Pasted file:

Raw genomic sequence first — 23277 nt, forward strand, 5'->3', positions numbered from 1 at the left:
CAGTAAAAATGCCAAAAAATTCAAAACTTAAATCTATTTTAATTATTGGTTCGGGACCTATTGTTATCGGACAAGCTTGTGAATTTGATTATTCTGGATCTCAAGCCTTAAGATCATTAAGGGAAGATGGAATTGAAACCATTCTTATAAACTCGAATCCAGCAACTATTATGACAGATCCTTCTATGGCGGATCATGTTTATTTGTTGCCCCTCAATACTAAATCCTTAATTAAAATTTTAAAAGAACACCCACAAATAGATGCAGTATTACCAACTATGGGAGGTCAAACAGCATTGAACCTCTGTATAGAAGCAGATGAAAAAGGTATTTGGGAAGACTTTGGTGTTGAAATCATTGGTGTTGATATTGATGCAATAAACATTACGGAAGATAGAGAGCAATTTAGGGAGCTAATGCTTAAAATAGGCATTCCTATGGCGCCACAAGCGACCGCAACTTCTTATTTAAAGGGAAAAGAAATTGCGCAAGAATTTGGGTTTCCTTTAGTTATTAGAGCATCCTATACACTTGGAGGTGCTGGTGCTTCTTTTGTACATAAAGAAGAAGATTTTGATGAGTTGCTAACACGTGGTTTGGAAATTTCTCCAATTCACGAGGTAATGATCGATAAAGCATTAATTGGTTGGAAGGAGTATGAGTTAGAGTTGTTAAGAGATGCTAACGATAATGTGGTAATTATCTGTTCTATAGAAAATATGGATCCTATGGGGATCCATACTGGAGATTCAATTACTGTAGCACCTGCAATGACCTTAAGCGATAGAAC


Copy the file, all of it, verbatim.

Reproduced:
Raw genomic sequence first — 23277 nt, forward strand, 5'->3', positions numbered from 1 at the left:
CAGTAAAAATGCCAAAAAATTCAAAACTTAAATCTATTTTAATTATTGGTTCGGGACCTATTGTTATCGGACAAGCTTGTGAATTTGATTATTCTGGATCTCAAGCCTTAAGATCATTAAGGGAAGATGGAATTGAAACCATTCTTATAAACTCGAATCCAGCAACTATTATGACAGATCCTTCTATGGCGGATCATGTTTATTTGTTGCCCCTCAATACTAAATCCTTAATTAAAATTTTAAAAGAACACCCACAAATAGATGCAGTATTACCAACTATGGGAGGTCAAACAGCATTGAACCTCTGTATAGAAGCAGATGAAAAAGGTATTTGGGAAGACTTTGGTGTTGAAATCATTGGTGTTGATATTGATGCAATAAACATTACGGAAGATAGAGAGCAATTTAGGGAGCTAATGCTTAAAATAGGCATTCCTATGGCGCCACAAGCGACCGCAACTTCTTATTTAAAGGGAAAAGAAATTGCGCAAGAATTTGGGTTTCCTTTAGTTATTAGAGCATCCTATACACTTGGAGGTGCTGGTGCTTCTTTTGTACATAAAGAAGAAGATTTTGATGAGTTGCTAACACGTGGTTTGGAAATTTCTCCAATTCACGAGGTAATGATCGATAAAGCATTAATTGGTTGGAAGGAGTATGAGTTAGAGTTGTTAAGAGATGCTAACGATAATGTGGTAATTATCTGTTCTATAGAAAATATGGATCCTATGGGGATCCATACTGGAGATTCAATTACTGTAGCACCTGCAATGACCTTAAGCGATAGAAC